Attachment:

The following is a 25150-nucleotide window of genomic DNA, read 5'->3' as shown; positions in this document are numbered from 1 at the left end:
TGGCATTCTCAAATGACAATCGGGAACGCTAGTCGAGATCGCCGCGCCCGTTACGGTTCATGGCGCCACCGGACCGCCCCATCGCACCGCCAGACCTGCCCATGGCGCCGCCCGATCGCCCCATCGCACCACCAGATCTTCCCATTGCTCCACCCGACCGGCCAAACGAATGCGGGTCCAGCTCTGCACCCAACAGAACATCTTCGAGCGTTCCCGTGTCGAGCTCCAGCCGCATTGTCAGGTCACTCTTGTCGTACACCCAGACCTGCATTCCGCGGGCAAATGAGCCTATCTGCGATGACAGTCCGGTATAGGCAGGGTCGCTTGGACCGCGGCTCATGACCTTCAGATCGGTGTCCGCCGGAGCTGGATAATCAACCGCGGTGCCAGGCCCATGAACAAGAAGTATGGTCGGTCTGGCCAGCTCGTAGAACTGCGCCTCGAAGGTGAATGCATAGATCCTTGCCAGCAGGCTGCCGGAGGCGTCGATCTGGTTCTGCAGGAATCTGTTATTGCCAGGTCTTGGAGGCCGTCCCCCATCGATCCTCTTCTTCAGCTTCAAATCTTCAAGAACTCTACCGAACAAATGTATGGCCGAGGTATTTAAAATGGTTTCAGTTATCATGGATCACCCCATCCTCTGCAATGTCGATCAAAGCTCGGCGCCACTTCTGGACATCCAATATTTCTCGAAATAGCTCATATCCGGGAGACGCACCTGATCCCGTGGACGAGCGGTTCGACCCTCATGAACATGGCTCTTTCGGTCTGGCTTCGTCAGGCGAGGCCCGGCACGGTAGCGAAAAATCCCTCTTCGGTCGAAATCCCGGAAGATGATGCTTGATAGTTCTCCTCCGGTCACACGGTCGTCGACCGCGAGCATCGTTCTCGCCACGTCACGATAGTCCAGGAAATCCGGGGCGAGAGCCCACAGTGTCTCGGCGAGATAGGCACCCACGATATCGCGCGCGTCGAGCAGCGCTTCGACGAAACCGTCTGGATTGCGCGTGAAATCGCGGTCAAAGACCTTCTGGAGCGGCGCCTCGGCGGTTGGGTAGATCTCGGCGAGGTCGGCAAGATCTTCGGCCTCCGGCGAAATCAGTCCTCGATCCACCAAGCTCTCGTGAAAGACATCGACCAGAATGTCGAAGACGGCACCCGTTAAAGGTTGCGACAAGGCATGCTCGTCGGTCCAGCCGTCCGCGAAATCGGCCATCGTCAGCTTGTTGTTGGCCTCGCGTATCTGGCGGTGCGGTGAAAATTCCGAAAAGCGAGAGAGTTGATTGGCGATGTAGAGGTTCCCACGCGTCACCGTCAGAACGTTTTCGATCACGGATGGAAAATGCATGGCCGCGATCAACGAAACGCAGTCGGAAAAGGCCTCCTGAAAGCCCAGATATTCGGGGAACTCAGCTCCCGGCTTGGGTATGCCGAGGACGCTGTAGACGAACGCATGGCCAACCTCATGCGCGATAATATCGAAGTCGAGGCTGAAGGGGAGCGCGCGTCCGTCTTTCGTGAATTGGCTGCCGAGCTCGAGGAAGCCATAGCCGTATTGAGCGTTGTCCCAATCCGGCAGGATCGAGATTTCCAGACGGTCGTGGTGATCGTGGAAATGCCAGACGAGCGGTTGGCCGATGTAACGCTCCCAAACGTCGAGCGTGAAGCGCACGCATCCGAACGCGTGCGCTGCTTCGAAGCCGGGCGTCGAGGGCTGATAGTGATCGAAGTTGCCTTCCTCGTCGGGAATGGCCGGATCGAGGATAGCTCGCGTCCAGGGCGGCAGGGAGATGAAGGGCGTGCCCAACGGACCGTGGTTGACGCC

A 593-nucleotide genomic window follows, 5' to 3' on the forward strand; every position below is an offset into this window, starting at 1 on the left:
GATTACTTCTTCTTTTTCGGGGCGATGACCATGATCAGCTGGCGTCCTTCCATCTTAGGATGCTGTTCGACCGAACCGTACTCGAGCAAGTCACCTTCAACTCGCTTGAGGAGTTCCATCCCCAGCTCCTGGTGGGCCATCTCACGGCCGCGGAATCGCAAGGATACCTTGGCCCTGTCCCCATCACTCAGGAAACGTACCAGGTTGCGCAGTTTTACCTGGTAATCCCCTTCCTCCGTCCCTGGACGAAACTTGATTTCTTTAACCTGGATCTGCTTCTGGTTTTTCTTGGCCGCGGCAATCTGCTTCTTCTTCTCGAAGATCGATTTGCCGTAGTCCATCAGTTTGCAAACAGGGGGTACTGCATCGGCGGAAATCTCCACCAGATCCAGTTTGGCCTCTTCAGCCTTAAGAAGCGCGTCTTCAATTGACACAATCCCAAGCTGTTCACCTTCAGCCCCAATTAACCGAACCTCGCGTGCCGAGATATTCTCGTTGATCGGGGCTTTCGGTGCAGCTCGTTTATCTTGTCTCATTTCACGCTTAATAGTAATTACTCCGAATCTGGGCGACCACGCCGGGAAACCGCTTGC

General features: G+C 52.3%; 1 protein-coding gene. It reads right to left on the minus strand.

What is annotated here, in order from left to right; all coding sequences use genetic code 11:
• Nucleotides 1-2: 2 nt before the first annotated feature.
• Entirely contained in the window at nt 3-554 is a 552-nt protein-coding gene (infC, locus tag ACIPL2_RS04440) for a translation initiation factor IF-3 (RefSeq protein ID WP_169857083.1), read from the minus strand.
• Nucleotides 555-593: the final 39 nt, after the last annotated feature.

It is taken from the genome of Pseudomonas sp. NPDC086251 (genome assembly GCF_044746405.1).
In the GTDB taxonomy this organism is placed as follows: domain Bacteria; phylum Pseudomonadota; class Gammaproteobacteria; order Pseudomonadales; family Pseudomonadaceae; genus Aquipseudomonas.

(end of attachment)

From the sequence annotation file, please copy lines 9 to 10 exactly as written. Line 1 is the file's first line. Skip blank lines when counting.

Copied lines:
• Nucleotides 555-593: the final 39 nt, after the last annotated feature.

It is taken from the genome of Pseudomonas sp. NPDC086251 (genome assembly GCF_044746405.1).